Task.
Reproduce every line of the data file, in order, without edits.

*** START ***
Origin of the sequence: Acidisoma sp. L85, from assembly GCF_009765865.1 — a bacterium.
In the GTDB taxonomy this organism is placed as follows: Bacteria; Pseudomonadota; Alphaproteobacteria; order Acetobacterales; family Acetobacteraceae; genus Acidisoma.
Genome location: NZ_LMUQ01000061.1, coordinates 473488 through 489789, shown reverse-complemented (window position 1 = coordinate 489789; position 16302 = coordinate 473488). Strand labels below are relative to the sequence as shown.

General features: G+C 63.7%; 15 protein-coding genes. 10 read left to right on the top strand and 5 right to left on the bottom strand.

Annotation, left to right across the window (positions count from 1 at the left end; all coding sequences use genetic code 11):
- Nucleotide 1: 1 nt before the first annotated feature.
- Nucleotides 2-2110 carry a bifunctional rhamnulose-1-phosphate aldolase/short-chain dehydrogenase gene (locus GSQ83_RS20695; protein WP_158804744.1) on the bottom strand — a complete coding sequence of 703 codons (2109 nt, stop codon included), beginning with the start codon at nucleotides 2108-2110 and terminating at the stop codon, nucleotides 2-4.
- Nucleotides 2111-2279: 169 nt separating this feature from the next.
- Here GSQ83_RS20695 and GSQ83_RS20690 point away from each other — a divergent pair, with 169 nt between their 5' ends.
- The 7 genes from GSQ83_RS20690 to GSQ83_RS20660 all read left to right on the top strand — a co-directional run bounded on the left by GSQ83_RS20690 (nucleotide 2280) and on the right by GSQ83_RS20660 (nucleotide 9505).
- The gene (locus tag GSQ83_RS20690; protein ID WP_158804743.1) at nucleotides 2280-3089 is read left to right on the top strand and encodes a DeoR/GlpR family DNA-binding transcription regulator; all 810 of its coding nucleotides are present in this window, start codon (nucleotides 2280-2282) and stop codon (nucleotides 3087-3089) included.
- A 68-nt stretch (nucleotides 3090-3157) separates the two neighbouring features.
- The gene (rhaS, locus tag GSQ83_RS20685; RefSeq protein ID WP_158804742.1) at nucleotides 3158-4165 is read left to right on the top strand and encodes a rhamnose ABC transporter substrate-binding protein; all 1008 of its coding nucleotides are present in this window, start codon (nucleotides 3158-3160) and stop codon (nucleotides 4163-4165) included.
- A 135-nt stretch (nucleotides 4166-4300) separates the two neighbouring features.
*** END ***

Origin of the sequence: Acidisoma sp. L85, from assembly GCF_009765865.1 — a bacterium.
In the GTDB taxonomy this organism is placed as follows: Bacteria; Pseudomonadota; Alphaproteobacteria; order Acetobacterales; family Acetobacteraceae; genus Acidisoma.
Genome location: NZ_LMUQ01000061.1, coordinates 473488 through 489789, shown reverse-complemented (window position 1 = coordinate 489789; position 16302 = coordinate 473488). Strand labels below are relative to the sequence as shown.

General features: G+C 63.7%; 15 protein-coding genes. 10 read left to right on the top strand and 5 right to left on the bottom strand.

Annotation, left to right across the window (positions count from 1 at the left end; all coding sequences use genetic code 11):
- Nucleotide 1: 1 nt before the first annotated feature.
- Nucleotides 2-2110 carry a bifunctional rhamnulose-1-phosphate aldolase/short-chain dehydrogenase gene (locus GSQ83_RS20695; protein WP_158804744.1) on the bottom strand — a complete coding sequence of 703 codons (2109 nt, stop codon included), beginning with the start codon at nucleotides 2108-2110 and terminating at the stop codon, nucleotides 2-4.
- Nucleotides 2111-2279: 169 nt separating this feature from the next.
- Here GSQ83_RS20695 and GSQ83_RS20690 point away from each other — a divergent pair, with 169 nt between their 5' ends.
- The 7 genes from GSQ83_RS20690 to GSQ83_RS20660 all read left to right on the top strand — a co-directional run bounded on the left by GSQ83_RS20690 (nucleotide 2280) and on the right by GSQ83_RS20660 (nucleotide 9505).
- The gene (locus tag GSQ83_RS20690; protein ID WP_158804743.1) at nucleotides 2280-3089 is read left to right on the top strand and encodes a DeoR/GlpR family DNA-binding transcription regulator; all 810 of its coding nucleotides are present in this window, start codon (nucleotides 2280-2282) and stop codon (nucleotides 3087-3089) included.
- A 68-nt stretch (nucleotides 3090-3157) separates the two neighbouring features.
- The gene (rhaS, locus tag GSQ83_RS20685; RefSeq protein ID WP_158804742.1) at nucleotides 3158-4165 is read left to right on the top strand and encodes a rhamnose ABC transporter substrate-binding protein; all 1008 of its coding nucleotides are present in this window, start codon (nucleotides 3158-3160) and stop codon (nucleotides 4163-4165) included.
- A 135-nt stretch (nucleotides 4166-4300) separates the two neighbouring features.